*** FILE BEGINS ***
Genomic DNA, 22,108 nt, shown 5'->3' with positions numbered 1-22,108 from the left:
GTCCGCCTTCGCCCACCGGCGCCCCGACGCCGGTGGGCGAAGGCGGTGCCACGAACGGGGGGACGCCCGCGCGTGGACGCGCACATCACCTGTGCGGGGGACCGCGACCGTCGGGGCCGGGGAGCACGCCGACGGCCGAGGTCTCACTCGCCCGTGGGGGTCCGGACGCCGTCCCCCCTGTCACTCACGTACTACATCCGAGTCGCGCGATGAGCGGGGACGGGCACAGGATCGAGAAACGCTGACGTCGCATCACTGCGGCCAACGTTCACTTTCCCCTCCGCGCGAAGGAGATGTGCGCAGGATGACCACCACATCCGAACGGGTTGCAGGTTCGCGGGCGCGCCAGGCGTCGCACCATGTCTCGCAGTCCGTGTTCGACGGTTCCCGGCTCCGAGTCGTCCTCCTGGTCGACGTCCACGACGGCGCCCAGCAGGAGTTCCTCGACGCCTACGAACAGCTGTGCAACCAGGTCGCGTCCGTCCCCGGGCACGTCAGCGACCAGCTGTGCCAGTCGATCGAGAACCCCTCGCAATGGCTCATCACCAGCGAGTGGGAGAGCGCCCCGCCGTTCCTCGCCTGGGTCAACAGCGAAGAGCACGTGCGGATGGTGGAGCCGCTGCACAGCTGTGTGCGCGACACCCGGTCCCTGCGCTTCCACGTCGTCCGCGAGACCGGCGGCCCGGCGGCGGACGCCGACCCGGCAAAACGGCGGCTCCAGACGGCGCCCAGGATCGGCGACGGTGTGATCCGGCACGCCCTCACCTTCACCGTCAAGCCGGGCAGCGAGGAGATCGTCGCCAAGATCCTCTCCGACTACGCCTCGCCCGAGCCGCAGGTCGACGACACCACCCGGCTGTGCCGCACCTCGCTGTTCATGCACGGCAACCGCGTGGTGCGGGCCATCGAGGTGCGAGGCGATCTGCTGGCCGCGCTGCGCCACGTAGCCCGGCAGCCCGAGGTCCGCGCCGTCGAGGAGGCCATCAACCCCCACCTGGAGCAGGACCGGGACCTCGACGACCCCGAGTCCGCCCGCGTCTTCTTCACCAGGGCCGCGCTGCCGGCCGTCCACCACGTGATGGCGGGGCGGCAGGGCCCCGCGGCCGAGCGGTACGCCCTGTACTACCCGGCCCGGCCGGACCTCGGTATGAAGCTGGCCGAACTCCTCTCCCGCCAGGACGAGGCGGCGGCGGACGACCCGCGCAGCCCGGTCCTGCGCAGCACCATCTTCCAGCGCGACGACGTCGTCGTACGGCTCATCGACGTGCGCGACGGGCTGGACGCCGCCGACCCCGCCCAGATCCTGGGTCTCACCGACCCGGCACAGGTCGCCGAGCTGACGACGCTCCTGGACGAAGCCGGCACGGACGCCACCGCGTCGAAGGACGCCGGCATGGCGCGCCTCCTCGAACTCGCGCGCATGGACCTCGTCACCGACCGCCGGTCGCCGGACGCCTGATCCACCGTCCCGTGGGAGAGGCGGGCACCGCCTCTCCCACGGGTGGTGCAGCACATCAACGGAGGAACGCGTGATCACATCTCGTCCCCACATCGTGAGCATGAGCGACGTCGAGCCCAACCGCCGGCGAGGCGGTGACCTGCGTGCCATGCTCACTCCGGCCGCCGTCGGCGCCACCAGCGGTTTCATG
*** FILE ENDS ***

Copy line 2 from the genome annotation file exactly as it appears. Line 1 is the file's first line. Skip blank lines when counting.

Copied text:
GTCCGCCTTCGCCCACCGGCGCCCCGACGCCGGTGGGCGAAGGCGGTGCCACGAACGGGGGGACGCCCGCGCGTGGACGCGCACATCACCTGTGCGGGGGACCGCGACCGTCGGGGCCGGGGAGCACGCCGACGGCCGAGGTCTCACTCGCCCGTGGGGGTCCGGACGCCGTCCCCCCTGTCACTCACGTACTACATCCGAGTCGCGCGATGAGCGGGGACGGGCACAGGATCGAGAAACGCTGACGTCGCATCACTGCGGCCAACGTTCACTTTCCCCTCCGCGCGAAGGAGATGTGCGCAGGATGACCACCACATCCGAACGGGTTGCAGGTTCGCGGGCGCGCCAGGCGTCGCACCATGTCTCGCAGTCCGTGTTCGACGGTTCCCGGCTCCGAGTCGTCCTCCTGGTCGACGTCCACGACGGCGCCCAGCAGGAGTTCCTCGACGCCTACGAACAGCTGTGCAACCAGGTCGCGTCCGTCCCCGGGCACGTCAGCGACCAGCTGTGCCAGTCGATCGAGAACCCCTCGCAATGGCTCATCACCAGCGAGTGGGAGAGCGCCCCGCCGTTCCTCGCCTGGGTCAACAGCGAAGAGCACGTGCGGATGGTGGAGCCGCTGCACAGCTGTGTGCGCGACACCCGGTCCCTGCGCTTCCACGTCGTCCGCGAGACCGGCGGCCCGGCGGCGGACGCCGACCCGGCAAAACGGCGGCTCCAGACGGCGCCCAGGATCGGCGACGGTGTGATCCGGCACGCCCTCACCTTCACCGTCAAGCCGGGCAGCGAGGAGATCGTCGCCAAGATCCTCTCCGACTACGCCTCGCCCGAGCCGCAGGTCGACGACACCACCCGGCTGTGCCGCACCTCGCTGTTCATGCACGGCAACCGCGTGGTGCGGGCCATCGAGGTGCGAGGCGATCTGCTGGCCGCGCTGCGCCACGTAGCCCGGCAGCCCGAGGTCCGCGCCGTCGAGGAGGCCATCAACCCCCACCTGGAGCAGGACCGGGACCTCGACGACCCCGAGTCCGCCCGCGTCTTCTTCACCAGGGCCGCGCTGCCGGCCGTCCACCACGTGATGGCGGGGCGGCAGGGCCCCGCGGCCGAGCGGTACGCCCTGTACTACCCGGCCCGGCCGGACCTCGGTATGAAGCTGGCCGAACTCCTCTCCCGCCAGGACGAGGCGGCGGCGGACGACCCGCGCAGCCCGGTCCTGCGCAGCACCATCTTCCAGCGCGACGACGTCGTCGTACGGCTCATCGACGTGCGCGACGGGCTGGACGCCGCCGACCCCGCCCAGATCCTGGGTCTCACCGACCCGGCACAGGTCGCCGAGCTGACGACGCTCCTGGACGAAGCCGGCACGGACGCCACCGCGTCGAAGGACGCCGGCATGGCGCGCCTCCTCGAACTCGCGCGCATGGACCTCGTCACCGACCGCCGGTCGCCGGACGCCTGATCCACCGTCCCGTGGGAGAGGCGGGCACCGCCTCTCCCACGGGTGGTGCAGCACATCAACGGAGGAACGCGTGATCACATCTCGTCCCCACATCGTGAGCATGAGCGACGTCGAGCCCAACCGCCGGCGAGGCGGTGACCTGCGTGCCATGCTCACTCCGGCCGCCGTCGGCGCCACCAGCGGTTTCATG